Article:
When New Fashioned Sobriety launched last year, it aimed to address one of the toughest things about living sober in the Old Fashioned state: keeping up a social life.
“So many events for women and moms are focused on wine time or happy hours,” said Jenny Peabody, who lives in Sun Prairie. “We wanted to make connections that didn’t revolve around drinking.”
Peabody, Sarah Patnaude and Nicole Peaslee combined their respective strengths in event planning, marketing and design to create New Fashioned Sobriety, with community meetups and a line of branded merchandise. Rendered in peachy pinks and curving script, the collective presents itself on Instagram as an “alcohol-free community for sober + sober curious womxn based in WI.”
“We were going to be a Wisconsin-only community and focus on the Madison area,” Peabody said. “We wanted to be on Instagram, but have a pretty significant meet-up component to it.”
For better and for worse, the date New Fashioned kicked off — March 13, 2020 — turned out to be memorable in other ways. Fairly quickly, the women shifted from in-person gatherings to Zoom meetups twice a month.
The “better” part of that launch date turned out to be the ability to reach sober and sober curious women from Nebraska, South Carolina and Florida, as well as cities further outside Madison.
“A lot of people said they were drawn to us because of the look and feel of New Fashioned Sobriety,” Peabody said. “They wanted that comfort, that Wisconsin-warm hug from all of us.”
That wider reach also led to some unexpected revelations.
“Did you know that ‘kiddie cocktail’ is not a term people use outside the Midwest?” Peabody said. New Fashioned Sobriety’s “Kiddie Cocktail Club” Tee in cherry red costs $20.
The design of that Tee, with sparkles and a perfectly round cherry, came from Peaslee, who lives in Madison. Personally she’s fine with “mocktail,” but many prefer “nonalcoholic cocktail.” Peaslee has been sober since Feb. 3, 2019.
“If I was still drinking, I would be a hot mess right now,” she said. “It’s easier to hide it when you’re working from home.”
"It became harder"
Toward the end 2020’s pandemic spring, 14% of American adults reported they were drinking more. According to a study by JAMA Network Open, the biggest spike came from women, whose heavy drinking went up by 41%. (Heavy drinking was defined as four or more drinks over a couple of hours.)
The members of New Fashioned Sobriety noticed.
“I actually saw a greater sense of pride within the sober community once the pandemic hit, because it became harder than it already was,” said Peabody. “We started seeing a lot more marketing and commercials and memes and posts from our friends. ‘It’s 3 o’ clock and I’m home, so it’s cocktail time.’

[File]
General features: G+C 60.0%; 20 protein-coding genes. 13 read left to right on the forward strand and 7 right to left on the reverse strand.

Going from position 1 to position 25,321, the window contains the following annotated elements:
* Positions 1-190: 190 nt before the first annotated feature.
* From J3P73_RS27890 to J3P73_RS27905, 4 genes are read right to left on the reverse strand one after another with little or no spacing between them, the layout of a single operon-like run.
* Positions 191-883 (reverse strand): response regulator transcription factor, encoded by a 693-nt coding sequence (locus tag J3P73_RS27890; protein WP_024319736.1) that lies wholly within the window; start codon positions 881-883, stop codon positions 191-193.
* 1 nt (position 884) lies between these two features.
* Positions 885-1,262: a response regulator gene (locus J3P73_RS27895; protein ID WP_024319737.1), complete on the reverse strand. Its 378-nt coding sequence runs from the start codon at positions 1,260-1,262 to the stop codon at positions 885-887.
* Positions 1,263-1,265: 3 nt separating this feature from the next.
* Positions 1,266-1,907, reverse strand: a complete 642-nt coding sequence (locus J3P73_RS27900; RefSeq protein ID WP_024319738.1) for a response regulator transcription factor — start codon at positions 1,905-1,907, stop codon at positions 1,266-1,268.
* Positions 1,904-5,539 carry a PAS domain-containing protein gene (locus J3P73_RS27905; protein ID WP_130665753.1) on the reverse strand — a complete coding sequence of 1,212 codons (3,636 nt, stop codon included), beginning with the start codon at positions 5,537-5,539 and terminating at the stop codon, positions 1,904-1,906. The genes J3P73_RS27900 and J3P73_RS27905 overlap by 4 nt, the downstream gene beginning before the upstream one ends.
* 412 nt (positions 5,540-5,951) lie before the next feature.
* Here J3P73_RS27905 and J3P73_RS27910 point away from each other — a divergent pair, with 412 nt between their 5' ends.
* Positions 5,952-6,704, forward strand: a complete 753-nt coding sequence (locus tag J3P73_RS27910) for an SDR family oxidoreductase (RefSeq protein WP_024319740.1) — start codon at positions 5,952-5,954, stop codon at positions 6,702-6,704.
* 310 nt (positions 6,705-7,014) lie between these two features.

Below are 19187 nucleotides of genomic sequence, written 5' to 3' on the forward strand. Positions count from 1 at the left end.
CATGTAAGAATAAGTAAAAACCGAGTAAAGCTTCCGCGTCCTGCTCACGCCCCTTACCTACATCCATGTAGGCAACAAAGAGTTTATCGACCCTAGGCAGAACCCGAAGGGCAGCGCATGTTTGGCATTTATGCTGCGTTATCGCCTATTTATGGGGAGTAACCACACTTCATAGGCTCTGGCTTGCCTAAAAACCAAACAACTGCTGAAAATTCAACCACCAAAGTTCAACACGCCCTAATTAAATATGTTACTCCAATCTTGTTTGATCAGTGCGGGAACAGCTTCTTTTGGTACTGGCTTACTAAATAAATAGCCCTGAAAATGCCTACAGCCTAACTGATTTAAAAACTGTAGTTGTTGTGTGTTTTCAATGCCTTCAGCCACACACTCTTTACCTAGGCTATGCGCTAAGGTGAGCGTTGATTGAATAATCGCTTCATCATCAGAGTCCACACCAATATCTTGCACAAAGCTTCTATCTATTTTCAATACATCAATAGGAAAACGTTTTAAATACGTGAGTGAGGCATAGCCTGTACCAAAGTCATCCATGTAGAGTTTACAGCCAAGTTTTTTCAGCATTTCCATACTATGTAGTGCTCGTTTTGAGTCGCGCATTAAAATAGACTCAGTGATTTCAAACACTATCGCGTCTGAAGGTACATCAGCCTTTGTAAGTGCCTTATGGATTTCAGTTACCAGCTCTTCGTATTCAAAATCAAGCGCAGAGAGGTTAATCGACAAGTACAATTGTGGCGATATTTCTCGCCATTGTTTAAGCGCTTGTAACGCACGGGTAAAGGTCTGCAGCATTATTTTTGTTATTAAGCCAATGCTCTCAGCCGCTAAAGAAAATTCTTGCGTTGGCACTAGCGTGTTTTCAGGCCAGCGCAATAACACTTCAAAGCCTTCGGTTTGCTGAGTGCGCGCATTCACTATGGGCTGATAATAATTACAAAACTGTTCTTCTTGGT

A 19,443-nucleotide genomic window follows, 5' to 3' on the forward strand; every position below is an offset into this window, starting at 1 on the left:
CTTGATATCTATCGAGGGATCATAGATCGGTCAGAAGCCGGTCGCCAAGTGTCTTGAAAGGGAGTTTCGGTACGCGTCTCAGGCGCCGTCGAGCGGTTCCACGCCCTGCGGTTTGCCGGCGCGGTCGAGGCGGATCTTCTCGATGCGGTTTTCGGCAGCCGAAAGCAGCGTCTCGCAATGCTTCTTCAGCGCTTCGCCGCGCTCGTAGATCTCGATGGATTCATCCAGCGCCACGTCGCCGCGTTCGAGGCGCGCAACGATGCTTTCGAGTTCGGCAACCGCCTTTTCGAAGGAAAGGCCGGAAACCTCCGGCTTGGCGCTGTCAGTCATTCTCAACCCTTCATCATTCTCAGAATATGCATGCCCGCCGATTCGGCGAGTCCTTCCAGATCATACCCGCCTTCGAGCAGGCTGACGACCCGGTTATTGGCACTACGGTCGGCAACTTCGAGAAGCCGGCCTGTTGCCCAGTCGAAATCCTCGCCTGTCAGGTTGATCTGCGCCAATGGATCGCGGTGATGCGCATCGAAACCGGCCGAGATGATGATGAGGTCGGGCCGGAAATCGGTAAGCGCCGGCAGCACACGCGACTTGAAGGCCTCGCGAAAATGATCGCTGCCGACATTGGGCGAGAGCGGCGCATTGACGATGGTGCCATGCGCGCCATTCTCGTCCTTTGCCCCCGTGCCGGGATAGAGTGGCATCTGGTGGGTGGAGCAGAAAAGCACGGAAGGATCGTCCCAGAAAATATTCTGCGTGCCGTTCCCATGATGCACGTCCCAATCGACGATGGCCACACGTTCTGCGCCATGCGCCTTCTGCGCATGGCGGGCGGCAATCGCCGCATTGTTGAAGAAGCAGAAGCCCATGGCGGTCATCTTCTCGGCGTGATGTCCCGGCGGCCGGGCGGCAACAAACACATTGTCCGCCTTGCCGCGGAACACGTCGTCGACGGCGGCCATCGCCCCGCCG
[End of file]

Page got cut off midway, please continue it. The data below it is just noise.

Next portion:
“We as a community came together to say, what can we do to take care of ourselves during this time?” Peabody said. “There’s so much outer influence. How can we support each other? That was a cool shift in the sober community.”
New Fashioned wants to meet women where they are. Peabody and Peaslee both tried Dry January before they got sober and failed. Peabody kept trying and failing until April 22, 2019.
“It’s important for people to hear that failure is OK,” Peabody said, “it means you’re trying.”
“The thing I learned about sobriety is you have to be gentle with yourself, take it easy,” Peaslee agreed. “There are failures but that’s how you grow.”
Sobriety empowered Peaslee to try new things, like getting back into running. (New Fashioned Sobriety sells “zero proof run club” racerback Tees, sweatshirts and hoodies.) She’s been inspired to try new forms of art. Though she never thought of herself as a people person, she’s been making new friends.
So far, New Fashioned has had only two in-person meet-ups. The founders are hoping for more of those in 2021, maybe even a group retreat.
“There’s something different about being face to face,” Peaslee said. “I’m excited to get back to that. But I appreciate the virtual meet ups. I look forward to them every other week.”
In restaurants and bars, nonalcoholic options have been on the rise for several years. A story earlier this month in Madison Magazine by writer Erica Krug referenced Tempest Oyster Bar and Mint Mark, both of which have made room for zero-proof cocktails on their lists.
“Once this pandemic is over I’m hoping that the sober movement in Madison will get a little bit more momentum,” Peabody said. “We’re stunted, compared to other states and places in the country, because of the super heavy drinking culture.
“But we’ve made connections with organizations, venues and restaurants, with people who want to expand sober awareness and branding,” Peabody said. “We want to change the narrative of what being sober is. For so long it’s been stuck in this narrow shame-filled box, and there’s more to sobriety.”
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